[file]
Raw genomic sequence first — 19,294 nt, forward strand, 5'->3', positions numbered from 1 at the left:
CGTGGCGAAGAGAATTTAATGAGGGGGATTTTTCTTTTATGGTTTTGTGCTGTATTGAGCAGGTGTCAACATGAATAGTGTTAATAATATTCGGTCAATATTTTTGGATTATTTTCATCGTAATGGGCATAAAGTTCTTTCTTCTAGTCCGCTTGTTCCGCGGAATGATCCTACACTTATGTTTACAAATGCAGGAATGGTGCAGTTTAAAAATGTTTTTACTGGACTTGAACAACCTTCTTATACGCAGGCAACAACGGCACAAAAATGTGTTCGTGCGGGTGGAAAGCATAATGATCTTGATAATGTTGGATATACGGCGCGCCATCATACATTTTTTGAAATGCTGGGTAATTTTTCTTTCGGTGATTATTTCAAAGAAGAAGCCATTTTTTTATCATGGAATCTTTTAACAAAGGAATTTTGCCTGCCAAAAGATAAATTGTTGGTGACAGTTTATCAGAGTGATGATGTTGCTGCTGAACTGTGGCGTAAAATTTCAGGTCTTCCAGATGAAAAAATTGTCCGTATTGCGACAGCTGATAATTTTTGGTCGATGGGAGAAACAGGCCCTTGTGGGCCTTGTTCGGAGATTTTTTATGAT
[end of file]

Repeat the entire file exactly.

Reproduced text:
Raw genomic sequence first — 19,294 nt, forward strand, 5'->3', positions numbered from 1 at the left:
CGTGGCGAAGAGAATTTAATGAGGGGGATTTTTCTTTTATGGTTTTGTGCTGTATTGAGCAGGTGTCAACATGAATAGTGTTAATAATATTCGGTCAATATTTTTGGATTATTTTCATCGTAATGGGCATAAAGTTCTTTCTTCTAGTCCGCTTGTTCCGCGGAATGATCCTACACTTATGTTTACAAATGCAGGAATGGTGCAGTTTAAAAATGTTTTTACTGGACTTGAACAACCTTCTTATACGCAGGCAACAACGGCACAAAAATGTGTTCGTGCGGGTGGAAAGCATAATGATCTTGATAATGTTGGATATACGGCGCGCCATCATACATTTTTTGAAATGCTGGGTAATTTTTCTTTCGGTGATTATTTCAAAGAAGAAGCCATTTTTTTATCATGGAATCTTTTAACAAAGGAATTTTGCCTGCCAAAAGATAAATTGTTGGTGACAGTTTATCAGAGTGATGATGTTGCTGCTGAACTGTGGCGTAAAATTTCAGGTCTTCCAGATGAAAAAATTGTCCGTATTGCGACAGCTGATAATTTTTGGTCGATGGGAGAAACAGGCCCTTGTGGGCCTTGTTCGGAGATTTTTTATGAT